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  • Anita Chandra-Puri

    Anita Chandra-Puri, MD, is a Chicago pediatrician with Northwestern Medical Group Pediatrics, as well as a mom and NPN board member.



    Anita Chandra-Puri

    Anita Chandra-Puri, MD, is a Chicago pediatrician with Northwestern Medical Group Pediatrics, as well as a mom and NPN board member.

    Safely navigating kids' winter sports during COVID

    A Chicago pediatrician on how kids can play winter sports safely.

    2020 was truly a very difficult year with regards to the coronavirus pandemic. There is a lot we know now that we didn’t know at its start and still so much to learn. Scientists and medical researchers are working hard to develop therapeutic medications and vaccines to help protect us from the harms this virus can cause. Families everywhere have had to make sacrifices in their personal lives, work lives and the ways they enjoy sports and recreation, all the while trying to find new ways to stay healthy and active.

    While spectator sports are an exciting pastime in the fall and winter months, we have all heard over and over again about COVID infections and spread amongst professional athletes. These individuals have made personal decisions about participating in these sports as it is their job. Sports participation at the student level is clearly a different issue. The American Academy of Pediatrics values sports and physical fitness in their guidance of healthy living and good mental health during this pandemic. The safest sports last summer were noted to be golf, running, baseball and tennis — activities in which we’re able to maintain distance and minimize sharing equipment.

    Keep following the rules
    The underlying guidance across all activities is the ability to maintain social distancing, perform good hand hygiene, and wear a mask when you can’t maintain a 6-foot distance. For safety, masks may not be required in active elite level exercise, water sports, or where it poses a risk of getting caught on equipment, covering one’s eyes, or choking. Each athlete should have their own mask, access to hand sanitizer, and their own water bottles and towels.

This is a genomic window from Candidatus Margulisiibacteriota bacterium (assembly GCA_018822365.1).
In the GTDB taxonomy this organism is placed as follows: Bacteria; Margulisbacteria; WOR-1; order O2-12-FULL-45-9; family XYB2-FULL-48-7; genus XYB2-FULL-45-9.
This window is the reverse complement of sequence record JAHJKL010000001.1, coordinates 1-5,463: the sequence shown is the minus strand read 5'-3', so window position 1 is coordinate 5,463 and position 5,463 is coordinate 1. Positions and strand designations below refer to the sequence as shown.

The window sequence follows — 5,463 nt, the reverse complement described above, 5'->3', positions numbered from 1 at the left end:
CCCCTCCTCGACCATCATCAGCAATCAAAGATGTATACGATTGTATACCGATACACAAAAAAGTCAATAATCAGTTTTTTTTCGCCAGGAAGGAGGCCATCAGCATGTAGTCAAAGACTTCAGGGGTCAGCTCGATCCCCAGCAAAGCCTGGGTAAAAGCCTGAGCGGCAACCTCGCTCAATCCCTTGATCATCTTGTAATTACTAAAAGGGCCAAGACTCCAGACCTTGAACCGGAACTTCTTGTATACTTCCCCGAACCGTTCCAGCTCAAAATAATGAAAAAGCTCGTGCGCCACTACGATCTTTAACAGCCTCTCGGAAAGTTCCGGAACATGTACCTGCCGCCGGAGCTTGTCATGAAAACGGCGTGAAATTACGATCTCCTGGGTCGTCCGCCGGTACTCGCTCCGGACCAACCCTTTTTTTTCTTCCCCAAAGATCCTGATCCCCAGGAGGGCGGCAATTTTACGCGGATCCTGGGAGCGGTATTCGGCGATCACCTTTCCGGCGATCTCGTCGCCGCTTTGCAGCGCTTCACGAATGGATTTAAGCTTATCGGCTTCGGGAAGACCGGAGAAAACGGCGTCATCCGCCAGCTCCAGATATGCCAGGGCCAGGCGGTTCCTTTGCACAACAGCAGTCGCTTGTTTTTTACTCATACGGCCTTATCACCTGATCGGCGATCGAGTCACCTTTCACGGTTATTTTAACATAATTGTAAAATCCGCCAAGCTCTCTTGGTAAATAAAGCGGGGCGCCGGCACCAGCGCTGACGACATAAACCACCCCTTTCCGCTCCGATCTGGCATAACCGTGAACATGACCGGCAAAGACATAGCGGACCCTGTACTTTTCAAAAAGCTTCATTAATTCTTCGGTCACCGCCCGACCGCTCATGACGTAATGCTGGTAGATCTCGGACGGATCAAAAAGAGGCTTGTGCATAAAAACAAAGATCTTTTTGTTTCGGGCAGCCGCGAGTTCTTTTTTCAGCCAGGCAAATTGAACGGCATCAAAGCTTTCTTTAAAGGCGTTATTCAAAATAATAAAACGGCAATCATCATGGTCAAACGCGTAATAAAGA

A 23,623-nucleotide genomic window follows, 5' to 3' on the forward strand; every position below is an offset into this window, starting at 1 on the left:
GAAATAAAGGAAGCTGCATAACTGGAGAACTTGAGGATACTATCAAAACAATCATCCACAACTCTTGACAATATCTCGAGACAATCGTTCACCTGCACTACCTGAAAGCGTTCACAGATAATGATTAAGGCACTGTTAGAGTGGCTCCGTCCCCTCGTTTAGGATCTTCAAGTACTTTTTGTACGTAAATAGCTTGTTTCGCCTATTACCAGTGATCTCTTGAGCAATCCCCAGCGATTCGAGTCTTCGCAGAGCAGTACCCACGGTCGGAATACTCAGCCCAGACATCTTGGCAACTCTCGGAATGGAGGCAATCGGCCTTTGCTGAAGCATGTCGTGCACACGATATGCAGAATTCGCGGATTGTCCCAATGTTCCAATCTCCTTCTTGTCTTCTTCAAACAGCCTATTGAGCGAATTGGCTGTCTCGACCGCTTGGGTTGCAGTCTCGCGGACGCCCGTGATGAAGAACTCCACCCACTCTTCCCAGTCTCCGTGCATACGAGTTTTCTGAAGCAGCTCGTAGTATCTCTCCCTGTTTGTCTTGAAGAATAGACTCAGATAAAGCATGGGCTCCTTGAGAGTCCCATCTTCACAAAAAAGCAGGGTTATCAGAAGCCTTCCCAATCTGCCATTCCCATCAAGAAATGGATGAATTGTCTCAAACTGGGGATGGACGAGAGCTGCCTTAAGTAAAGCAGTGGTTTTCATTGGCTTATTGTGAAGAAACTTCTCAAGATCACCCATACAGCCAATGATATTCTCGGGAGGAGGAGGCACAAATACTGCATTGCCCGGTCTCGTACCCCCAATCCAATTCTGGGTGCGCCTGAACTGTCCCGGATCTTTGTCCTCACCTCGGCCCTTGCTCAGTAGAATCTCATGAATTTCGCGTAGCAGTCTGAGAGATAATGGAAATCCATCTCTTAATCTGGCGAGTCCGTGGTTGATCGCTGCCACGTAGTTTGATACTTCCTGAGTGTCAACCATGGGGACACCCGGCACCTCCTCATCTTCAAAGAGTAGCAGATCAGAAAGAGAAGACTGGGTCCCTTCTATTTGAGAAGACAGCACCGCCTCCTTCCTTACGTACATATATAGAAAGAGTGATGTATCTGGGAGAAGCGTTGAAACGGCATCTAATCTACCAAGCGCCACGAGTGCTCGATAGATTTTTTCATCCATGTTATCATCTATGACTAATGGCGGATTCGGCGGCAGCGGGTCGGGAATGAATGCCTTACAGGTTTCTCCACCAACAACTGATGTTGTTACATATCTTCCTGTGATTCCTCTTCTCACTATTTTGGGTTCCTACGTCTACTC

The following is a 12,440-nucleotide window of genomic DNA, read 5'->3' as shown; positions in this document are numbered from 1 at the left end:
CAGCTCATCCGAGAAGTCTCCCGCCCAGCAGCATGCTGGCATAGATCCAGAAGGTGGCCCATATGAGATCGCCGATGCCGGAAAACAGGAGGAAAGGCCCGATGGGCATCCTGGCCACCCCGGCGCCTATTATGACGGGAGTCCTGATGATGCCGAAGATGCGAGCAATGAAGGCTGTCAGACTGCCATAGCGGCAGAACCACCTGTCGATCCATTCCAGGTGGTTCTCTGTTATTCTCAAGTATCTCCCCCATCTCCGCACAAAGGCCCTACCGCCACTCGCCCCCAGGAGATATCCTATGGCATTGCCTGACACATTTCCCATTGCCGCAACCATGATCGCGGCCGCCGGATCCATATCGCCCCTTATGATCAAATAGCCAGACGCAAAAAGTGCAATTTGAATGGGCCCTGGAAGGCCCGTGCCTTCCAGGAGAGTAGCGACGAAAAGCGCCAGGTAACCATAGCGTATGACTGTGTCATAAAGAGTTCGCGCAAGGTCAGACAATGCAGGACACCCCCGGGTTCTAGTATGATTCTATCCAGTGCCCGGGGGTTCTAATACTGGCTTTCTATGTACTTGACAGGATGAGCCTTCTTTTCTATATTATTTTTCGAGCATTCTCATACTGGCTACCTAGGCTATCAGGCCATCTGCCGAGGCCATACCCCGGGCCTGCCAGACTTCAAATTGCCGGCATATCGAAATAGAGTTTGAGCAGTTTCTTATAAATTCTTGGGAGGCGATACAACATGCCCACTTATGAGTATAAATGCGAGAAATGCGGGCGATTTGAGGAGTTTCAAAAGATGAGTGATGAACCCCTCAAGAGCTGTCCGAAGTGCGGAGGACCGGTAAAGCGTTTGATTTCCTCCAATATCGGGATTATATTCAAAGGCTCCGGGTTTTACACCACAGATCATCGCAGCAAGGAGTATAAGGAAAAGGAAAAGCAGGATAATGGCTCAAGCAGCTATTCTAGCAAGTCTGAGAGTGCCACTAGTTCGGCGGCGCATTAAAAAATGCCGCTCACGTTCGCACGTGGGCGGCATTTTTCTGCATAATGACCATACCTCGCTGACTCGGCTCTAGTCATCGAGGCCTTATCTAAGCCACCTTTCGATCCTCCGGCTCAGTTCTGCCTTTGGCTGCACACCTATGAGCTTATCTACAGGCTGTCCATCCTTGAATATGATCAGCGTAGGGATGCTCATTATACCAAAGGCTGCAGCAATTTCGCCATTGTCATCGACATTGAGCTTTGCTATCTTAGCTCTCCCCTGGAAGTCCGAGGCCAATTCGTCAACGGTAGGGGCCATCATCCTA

[Related: Free or cheap ways to entertain your kids on winter weekends]

    Recreational sports for young children can be challenging because mask-wearing may be difficult to enforce. Competitive or high school level sports for older children pose additional problems because the severity of coronavirus illness in children in their teen years may mimic that in adults. New information about the effects of COVID infection on the heart poses even more concern.

    Watch-outs: cardiac conditions
    The current recommendations by pediatricians and cardiologists include looking for signs of cardiac inflammation or myocarditis in athletes who had significant symptoms of COVID as part of clearing them to return to their sport. This can mean a minimum of a 2-3 week absence from their sport if they don’t have any cardiac concerns, or of course much longer if they have significant cardiac compromise. It is recommended to be in touch with your healthcare provider before making the decision to return to sports.

    What to avoid
    During sports practice or games, athletes need to avoid huddles, high fives, handshakes or fist bumps. They shouldn’t share any food or drinks with their teammates. Cheering each other on should be limited to when they are greater than 6-8 feet apart and they should always use a tissue when spitting or blowing their nose.

    [Related: Coat or no? Car seat safety during the cold winter months]

    Low-risk activities
    So the question remains, what can you and your children do to keep healthy and active and be as safe as possible? Here are some suggestions that allow social distancing, mask-wearing and minimal equipment sharing: Walking, hiking and running, fishing, golf, tennis, baseball, swimming and diving, dancing and yoga, and skating and cycling.

    Higher-risk activities
    The higher risk sports which involve more contact — soccer, football, basketball, gymnastics, cheerleading and hockey — should be undertaken only if you and your athletes, coaches and sports associations appreciate and follow the best guidance they can to minimize risk.

    There are no easy answers to the questions parents have about participation in sports. We know robust physical activity contributes to good mental and physical health. Knowing the risks may help you determine good options for your child. Of course, always consider discussing the health risks and benefits with your individual pediatrician. And while this may not be the ideal year for your athlete, we hope that there are good protective vaccines available in the near future which can help protect us all, and allow for a more active lifestyle again!

    Anita Chandra-Puri, MD, is a Chicago pediatrician with Northwestern Medical Group Pediatrics, as well as a mom and NPN board member. To ask Dr. Anita a question, email newsletter@npnparents.org with the subject line, “Ask a Doctor.”

    Edited by NPN Lauren


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